PurposeThe purpose of this paper is to examine the factors influencing the use of family planning and its link with multidimensional poverty in rural Nigeria.Design/methodology/approachThe Alkire and Foster measure of poverty as well as the Logistic and Probit models were used to identify the factors influencing the use of family planning and its effect on the multidimensional poverty status of rural households in Nigeria.FindingsThe results indicate that 31.1 percent of rural households were poor with deprivations in health and education contributing the most to multidimensional poverty. The low use of contraception was closely linked to low level of literacy, lack of awareness of the different methods and high levels of poverty. The use of contraception reduced the level of poverty in the household.Social implicationsThe intensity of poverty should be considered in the design of policies and programs. The wide and proper use of family planning is a sine qua non for any significant reduction in poverty. Potent and assertive family planning programs by government could be achieved through public-private sector partnership and assistance of international development partners.Originality/valueThis paper attempts to bridge the knowledge gap in the empirical literature on the link between multidimensional poverty and family planning. In particular`, its application to the rural context, often characterized by high rate of poverty and unmet needs for family planning employing nationally representative data is of immense value for social policy.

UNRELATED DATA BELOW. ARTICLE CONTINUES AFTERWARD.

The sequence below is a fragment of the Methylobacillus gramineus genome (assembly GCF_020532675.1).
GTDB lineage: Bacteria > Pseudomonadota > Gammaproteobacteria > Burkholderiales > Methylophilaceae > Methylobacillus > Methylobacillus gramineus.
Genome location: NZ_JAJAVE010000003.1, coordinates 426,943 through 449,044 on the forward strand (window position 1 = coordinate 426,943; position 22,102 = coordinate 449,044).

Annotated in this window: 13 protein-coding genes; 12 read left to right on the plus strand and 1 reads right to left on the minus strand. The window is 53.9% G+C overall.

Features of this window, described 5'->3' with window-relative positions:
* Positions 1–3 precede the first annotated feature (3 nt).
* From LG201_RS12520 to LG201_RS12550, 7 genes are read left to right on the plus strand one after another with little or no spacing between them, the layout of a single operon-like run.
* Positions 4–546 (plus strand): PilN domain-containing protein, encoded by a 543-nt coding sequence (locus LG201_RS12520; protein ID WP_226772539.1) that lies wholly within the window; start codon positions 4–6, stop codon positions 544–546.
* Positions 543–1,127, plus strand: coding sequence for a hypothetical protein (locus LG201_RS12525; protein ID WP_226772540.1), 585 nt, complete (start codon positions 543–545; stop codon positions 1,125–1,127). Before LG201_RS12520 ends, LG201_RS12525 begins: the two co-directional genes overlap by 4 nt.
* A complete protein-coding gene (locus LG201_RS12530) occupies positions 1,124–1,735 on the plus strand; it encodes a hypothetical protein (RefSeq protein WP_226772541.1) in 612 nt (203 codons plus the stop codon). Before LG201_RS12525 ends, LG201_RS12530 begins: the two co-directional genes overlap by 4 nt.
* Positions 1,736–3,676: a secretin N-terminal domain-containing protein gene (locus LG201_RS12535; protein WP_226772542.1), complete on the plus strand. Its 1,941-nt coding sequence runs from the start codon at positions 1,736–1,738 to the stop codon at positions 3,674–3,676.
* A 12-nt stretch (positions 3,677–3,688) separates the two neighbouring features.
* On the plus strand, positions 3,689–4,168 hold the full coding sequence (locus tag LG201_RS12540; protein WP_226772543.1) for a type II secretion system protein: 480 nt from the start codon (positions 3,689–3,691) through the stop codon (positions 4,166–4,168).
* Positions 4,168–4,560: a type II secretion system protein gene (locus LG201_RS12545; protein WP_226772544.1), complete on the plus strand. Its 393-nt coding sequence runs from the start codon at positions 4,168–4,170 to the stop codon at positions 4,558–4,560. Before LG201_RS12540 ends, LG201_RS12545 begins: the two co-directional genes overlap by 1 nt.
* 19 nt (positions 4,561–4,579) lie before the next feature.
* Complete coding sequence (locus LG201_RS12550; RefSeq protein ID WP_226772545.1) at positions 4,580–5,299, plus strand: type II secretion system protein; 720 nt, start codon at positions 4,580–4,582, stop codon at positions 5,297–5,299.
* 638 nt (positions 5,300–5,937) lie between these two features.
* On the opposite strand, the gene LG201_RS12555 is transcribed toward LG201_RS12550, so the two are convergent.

International Journal of Social Economics – Emerald Publishing
Published: Aug 7, 2017